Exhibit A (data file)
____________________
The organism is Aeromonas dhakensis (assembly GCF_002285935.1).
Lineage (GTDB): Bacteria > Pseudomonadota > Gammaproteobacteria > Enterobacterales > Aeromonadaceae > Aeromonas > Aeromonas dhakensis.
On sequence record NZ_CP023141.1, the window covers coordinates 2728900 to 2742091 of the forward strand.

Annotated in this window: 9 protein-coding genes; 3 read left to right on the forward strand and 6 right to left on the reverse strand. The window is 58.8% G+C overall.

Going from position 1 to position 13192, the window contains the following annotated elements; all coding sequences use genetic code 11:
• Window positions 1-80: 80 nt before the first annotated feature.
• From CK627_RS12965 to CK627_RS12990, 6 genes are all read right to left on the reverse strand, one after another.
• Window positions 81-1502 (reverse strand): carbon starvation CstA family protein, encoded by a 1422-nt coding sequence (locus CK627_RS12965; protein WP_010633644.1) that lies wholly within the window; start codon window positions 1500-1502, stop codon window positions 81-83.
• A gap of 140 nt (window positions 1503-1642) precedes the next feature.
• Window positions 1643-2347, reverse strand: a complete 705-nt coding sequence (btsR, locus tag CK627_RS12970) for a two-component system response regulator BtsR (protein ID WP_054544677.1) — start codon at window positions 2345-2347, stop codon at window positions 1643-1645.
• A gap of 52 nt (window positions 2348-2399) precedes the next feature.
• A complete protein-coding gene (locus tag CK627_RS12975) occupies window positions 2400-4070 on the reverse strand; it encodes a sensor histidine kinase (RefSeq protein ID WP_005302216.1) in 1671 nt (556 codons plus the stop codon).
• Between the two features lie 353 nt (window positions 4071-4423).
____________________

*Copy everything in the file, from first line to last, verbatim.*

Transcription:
The organism is Aeromonas dhakensis (assembly GCF_002285935.1).
Lineage (GTDB): Bacteria > Pseudomonadota > Gammaproteobacteria > Enterobacterales > Aeromonadaceae > Aeromonas > Aeromonas dhakensis.
On sequence record NZ_CP023141.1, the window covers coordinates 2728900 to 2742091 of the forward strand.

Annotated in this window: 9 protein-coding genes; 3 read left to right on the forward strand and 6 right to left on the reverse strand. The window is 58.8% G+C overall.

Going from position 1 to position 13192, the window contains the following annotated elements; all coding sequences use genetic code 11:
• Window positions 1-80: 80 nt before the first annotated feature.
• From CK627_RS12965 to CK627_RS12990, 6 genes are all read right to left on the reverse strand, one after another.
• Window positions 81-1502 (reverse strand): carbon starvation CstA family protein, encoded by a 1422-nt coding sequence (locus CK627_RS12965; protein WP_010633644.1) that lies wholly within the window; start codon window positions 1500-1502, stop codon window positions 81-83.
• A gap of 140 nt (window positions 1503-1642) precedes the next feature.
• Window positions 1643-2347, reverse strand: a complete 705-nt coding sequence (btsR, locus tag CK627_RS12970) for a two-component system response regulator BtsR (protein ID WP_054544677.1) — start codon at window positions 2345-2347, stop codon at window positions 1643-1645.
• A gap of 52 nt (window positions 2348-2399) precedes the next feature.
• A complete protein-coding gene (locus tag CK627_RS12975) occupies window positions 2400-4070 on the reverse strand; it encodes a sensor histidine kinase (RefSeq protein ID WP_005302216.1) in 1671 nt (556 codons plus the stop codon).
• Between the two features lie 353 nt (window positions 4071-4423).